The winning MadMen photo is shown at left, and an interview with winner Porter Hovey can be found here. Hovey is a freelance photographer, and she and her sister staged the photo. She portrays a well-dressed suburban mom, sunglasses and all, who is sitting on the steps next to her vintage stroller. One of the questions her interviewer asks is whether she sees herself as a Marilyn or a Jackie, though there doesn’t seem much doubt which one she emulates in the photo.
Contests in which the winner is whoever crosses the line first are easy to understand. The same with sports like basketball where points are scored when the ball goes through the hoop, and the team with the most points wins.
Contests involving subjective judgments are often puzzling. Looking at the photos of the men who are semi-finalists, only the first had a suggestion of narrative. The rest seem like straightforward photos—no feeling of story. Some of the women’s photos are more interesting in a narrative sense, particularly the first, the last, and the winner. In these, the women are seen in staged action. Surely that made a difference in how voters were able to relate to photos.
Perhaps the majority of voters in this contest were women, and if so I can imagine them relating to a wife with responsibilities who is forced to wait for someone, perhaps her late-as-usual husband. A scene like this invites us to imagine what the story is. The photo looks like it could be a genuine street shot, and people were actually stopping and peeking in to see the baby (which turned out to be camera gear).
It would be interesting to know the demographics of the voters. Did women vote for images of women that they identified with? Returning to the lack of secretary photos among the semifinalists, were women voters less inclined to vote for images of women who look as if they might put a married man’s fidelity to the test? I didn’t vote, but as a male I confess that I understood why the man in the first photo was mesmerized.
[Photo of the woman in blue is from Suchacyn’s Flicker Photostream, and is used by permission.]
I want a red dress. I want it flimsy and cheap, I want it too tight, I want to wear it until someone tears it off me. I want it sleeveless and backless, this dress, so no one has to guess what’s underneath.
I suspect there are many women who sometimes fantasize about what it would be like to be boldly uninhibited about their sensuality. I know my wife sometimes does, and one of the fictional characters who fascinates her is Carmen (whether in the opera or the flamenco film). This story of a lustful gypsy who shamelessly seduces whatever man she chooses fascinates a lot of people—it has been the basis for more than 50 films, musicals, and dance works.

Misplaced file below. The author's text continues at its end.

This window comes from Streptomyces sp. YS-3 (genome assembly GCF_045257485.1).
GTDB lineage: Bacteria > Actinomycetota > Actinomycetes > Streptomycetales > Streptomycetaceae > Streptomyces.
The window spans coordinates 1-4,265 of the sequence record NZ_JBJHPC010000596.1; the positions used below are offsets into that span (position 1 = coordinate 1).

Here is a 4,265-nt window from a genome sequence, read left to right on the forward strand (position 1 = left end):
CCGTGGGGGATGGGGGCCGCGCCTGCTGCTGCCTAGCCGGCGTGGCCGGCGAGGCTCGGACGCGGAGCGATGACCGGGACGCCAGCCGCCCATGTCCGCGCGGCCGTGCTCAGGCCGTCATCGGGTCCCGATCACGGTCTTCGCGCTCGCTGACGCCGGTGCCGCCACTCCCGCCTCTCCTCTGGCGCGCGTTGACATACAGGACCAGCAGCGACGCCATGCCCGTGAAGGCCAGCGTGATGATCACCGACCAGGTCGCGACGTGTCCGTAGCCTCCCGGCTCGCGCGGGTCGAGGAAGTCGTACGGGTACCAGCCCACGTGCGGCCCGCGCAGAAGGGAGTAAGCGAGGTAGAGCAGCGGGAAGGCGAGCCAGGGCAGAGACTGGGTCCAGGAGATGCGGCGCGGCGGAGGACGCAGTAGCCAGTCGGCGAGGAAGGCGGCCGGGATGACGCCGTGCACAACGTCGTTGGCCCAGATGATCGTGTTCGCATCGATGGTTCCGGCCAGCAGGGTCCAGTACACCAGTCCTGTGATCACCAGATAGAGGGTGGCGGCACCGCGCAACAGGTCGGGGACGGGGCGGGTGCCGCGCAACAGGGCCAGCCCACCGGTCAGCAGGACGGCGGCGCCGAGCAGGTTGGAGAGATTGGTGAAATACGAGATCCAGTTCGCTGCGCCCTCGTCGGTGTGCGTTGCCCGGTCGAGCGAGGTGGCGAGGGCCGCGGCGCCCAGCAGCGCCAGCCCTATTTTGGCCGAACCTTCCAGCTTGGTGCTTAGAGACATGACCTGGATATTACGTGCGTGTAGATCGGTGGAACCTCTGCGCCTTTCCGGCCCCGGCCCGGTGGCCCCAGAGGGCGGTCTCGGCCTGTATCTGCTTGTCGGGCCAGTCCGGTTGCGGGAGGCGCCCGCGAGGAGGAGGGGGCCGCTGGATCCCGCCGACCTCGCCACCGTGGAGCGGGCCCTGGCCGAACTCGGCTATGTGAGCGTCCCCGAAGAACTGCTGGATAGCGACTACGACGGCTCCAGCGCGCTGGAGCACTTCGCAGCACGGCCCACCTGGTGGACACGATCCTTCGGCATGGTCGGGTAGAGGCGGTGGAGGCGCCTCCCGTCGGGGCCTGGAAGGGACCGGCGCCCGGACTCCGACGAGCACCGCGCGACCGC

We plan to travel to London in October, and I discovered that Bizet’s Carmen will be playing at the Royal Opera House. So I located a dress-rehearsal video of Elïna Garanča, the mezzo soprano scheduled to sing the title role. My wife loved the red and blue costume and the staging. Here is that dress rehearsal video (not of the production we would see):
Carmen takes as her lover whatever man interests her at the moment, and then abandons him when he begins to bore her. Similarly, later in her poem Addonizio writes:
I want to walk like I’m the only woman on earth and I can have my pick. I want that red dress bad. I want it to confirm your worst fears about me, to show you how little I care about you or anything except what I want.
Poor Freud. I wonder if he ever imagined that this is what women sometimes want, even if perhaps temporarily, or even if, for most women, perhaps only in fantasy. (Here are links to Addonizio’s whole poem, as well as Virginia’s earlier post on red dresses.)
[Red dress photo by inottawa, and used under the Flickr Creative Common's license.]
While driving recently I heard The Who’s Mama’s Got a Squeeze Box on the radio and began reflecting on the pleasures of double entendres. This song has long been controversial. Some feel that the lyrics are straight-forward (about an accordion), while others feel it can be read two ways (the second involves sex). (There is also controversy about whether Peter Townshend wrote the song, or recorded a song that had been around for many years.) The live performance shown below argues for the double meaning.
We rely a great deal on double entendres in everyday communication. Understanding puns, irony, sarcasm, and much risqué humor depends on catching the double meaning or interpretation, and, when we do, we derive pleasure not only from “getting it,” but also from being an insider, someone capable of enjoying the double meaning.
Not everyone is comfortable with the idea that the meaning of a statement or a work of can be contingent on how it is interpreted. In The Scandal of Pleasure Wendy Steiner writes that:
Artistic meaning, like all meaning, is a matter of interpretation....Conservatives wrongly believe that a work of art has one universal, unmistakable meaning, which they are certain they understand.
Yet, for most of us, catching double entendres can be one of the great joys of language. In one sense, the poem by Robert Herrick given below can be read as simply being about seeing Julia wearing an attractive hairnet, and his desire to see her let her hair down.
Upon Julia's hair, bundled up in a golden net.